Restaurant Airways: Boeing 737 transformed into a restaurant in China

Doug Williams

A different kind of fine-dining restaurant in China which is located entirely within a retired Boeing 737 have made many folks amazed around the globe.

The appropriately dubbed the Airplane Restaurant has been bought and established by a famous Chinese tycoon, who has opened it for public Wuhan province of central China. The owner of the unique restaurant Mr. Li Yang told the reporters that it cost him around 35 million yuan ( $6 million) to buy the Boeing and then refitting the jet as a restaurant.

Li Yang is widely known as an ambitious businessman who named his restaurant the Lily Airways; the restaurant is a modern Western-style fine dining space with a unique twist that has generated immense press and publicity of Mr. Yang.

The average Boeing 737 when fully functional has the capacity of 128 passengers, however, the designers had to modify the interior of the aircraft to fit Li’s demands for his dining area; the restaurant can now host 70 guests at any given time.

Mr. Yang admits that the idea of turning a plane into a restaurant is not his own, he talked about his visit to Sweden a few years ago where he had seen a jet transformed into a dinning space which inspired him for his own ambitious plan for Lily Airways.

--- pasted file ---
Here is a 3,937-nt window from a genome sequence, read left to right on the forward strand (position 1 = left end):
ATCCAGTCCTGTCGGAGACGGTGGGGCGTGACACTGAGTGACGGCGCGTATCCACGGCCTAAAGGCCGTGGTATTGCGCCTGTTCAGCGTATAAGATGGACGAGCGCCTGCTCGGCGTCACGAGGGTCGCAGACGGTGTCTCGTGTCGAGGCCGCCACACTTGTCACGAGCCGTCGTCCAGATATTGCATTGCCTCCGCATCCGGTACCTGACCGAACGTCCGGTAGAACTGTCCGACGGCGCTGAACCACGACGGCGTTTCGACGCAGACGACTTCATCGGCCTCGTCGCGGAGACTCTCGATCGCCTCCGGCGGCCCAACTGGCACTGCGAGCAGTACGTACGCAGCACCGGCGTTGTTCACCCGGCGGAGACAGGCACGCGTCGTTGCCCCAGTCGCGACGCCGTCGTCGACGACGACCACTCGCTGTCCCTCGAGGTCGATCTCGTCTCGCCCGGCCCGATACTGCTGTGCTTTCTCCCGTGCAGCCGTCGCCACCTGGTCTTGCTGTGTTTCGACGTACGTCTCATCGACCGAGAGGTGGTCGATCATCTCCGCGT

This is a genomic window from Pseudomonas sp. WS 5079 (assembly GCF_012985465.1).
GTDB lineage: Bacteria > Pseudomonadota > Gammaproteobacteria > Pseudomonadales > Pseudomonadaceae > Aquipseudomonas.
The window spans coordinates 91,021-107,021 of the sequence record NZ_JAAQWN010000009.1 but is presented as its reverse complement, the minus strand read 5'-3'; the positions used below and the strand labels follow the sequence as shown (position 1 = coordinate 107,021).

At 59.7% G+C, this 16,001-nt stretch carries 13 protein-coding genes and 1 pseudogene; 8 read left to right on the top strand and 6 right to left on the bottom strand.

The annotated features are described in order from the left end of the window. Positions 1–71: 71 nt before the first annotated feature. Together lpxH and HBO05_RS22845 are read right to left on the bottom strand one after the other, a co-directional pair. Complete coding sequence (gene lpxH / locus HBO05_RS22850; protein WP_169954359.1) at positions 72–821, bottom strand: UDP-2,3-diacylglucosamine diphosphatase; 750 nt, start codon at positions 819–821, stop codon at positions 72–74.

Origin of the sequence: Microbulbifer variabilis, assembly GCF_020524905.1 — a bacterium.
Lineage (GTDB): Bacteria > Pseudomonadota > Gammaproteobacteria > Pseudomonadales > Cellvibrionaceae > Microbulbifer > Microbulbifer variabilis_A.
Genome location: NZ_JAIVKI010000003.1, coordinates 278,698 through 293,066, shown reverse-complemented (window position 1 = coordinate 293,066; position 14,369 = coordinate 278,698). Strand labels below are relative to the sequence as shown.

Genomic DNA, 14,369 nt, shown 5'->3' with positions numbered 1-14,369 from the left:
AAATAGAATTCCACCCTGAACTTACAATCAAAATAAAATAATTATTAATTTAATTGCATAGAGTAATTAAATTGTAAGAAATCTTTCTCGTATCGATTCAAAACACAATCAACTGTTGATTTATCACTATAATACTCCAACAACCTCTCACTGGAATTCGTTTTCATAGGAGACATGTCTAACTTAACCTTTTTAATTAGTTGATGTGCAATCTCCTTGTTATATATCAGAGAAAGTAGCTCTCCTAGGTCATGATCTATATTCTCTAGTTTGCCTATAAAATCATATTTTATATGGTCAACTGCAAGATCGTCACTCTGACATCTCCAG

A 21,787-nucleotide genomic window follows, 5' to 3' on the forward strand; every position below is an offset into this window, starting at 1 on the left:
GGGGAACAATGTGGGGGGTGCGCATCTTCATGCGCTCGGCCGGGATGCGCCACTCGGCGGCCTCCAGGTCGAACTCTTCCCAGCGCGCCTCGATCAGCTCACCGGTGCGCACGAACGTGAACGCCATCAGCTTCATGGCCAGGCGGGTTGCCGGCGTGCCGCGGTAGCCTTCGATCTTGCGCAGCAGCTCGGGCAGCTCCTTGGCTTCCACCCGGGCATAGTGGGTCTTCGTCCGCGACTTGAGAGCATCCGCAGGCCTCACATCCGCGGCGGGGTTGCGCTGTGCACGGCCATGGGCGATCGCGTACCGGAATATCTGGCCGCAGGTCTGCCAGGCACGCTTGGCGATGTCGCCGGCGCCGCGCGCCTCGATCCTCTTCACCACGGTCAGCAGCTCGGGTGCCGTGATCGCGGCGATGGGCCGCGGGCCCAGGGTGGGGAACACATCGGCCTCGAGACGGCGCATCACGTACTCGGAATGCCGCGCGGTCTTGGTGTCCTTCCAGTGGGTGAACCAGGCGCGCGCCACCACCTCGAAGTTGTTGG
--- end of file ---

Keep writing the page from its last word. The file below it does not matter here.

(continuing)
The waitresses who work in the Lily Airways have been carefully selected according to the standards of the airline. The height and demeanour of the waiting staff have been a top priority; in order to work in the restaurant, the female staff had to be taller than 5ft 4 in, while the male staff has to be at least 5ft 7in tall. After meeting the pre-requisites, all members of staff have to go through a detailed and vigorous training in etiquette and hospitality.

The plane transformed by the Li Yang is, in fact, a decommissioned craft purchased form an Indonesian Airline Batavia Air; the company went through a rough patch and was declared bankrupt in 2013. The Boeing 737 is reportedly 28 years old and had a number of previous ownerships including Mandala Airlines and British Midland Airlines.

After making the purchase the next challenge was to transport the complete aircraft form Indonesia to China. The plane was meticulously taken apart into several pieces over a period of four months, which were then transported to China mainland by sea.



fmssolution is one of the authors writing for Outdoor Revival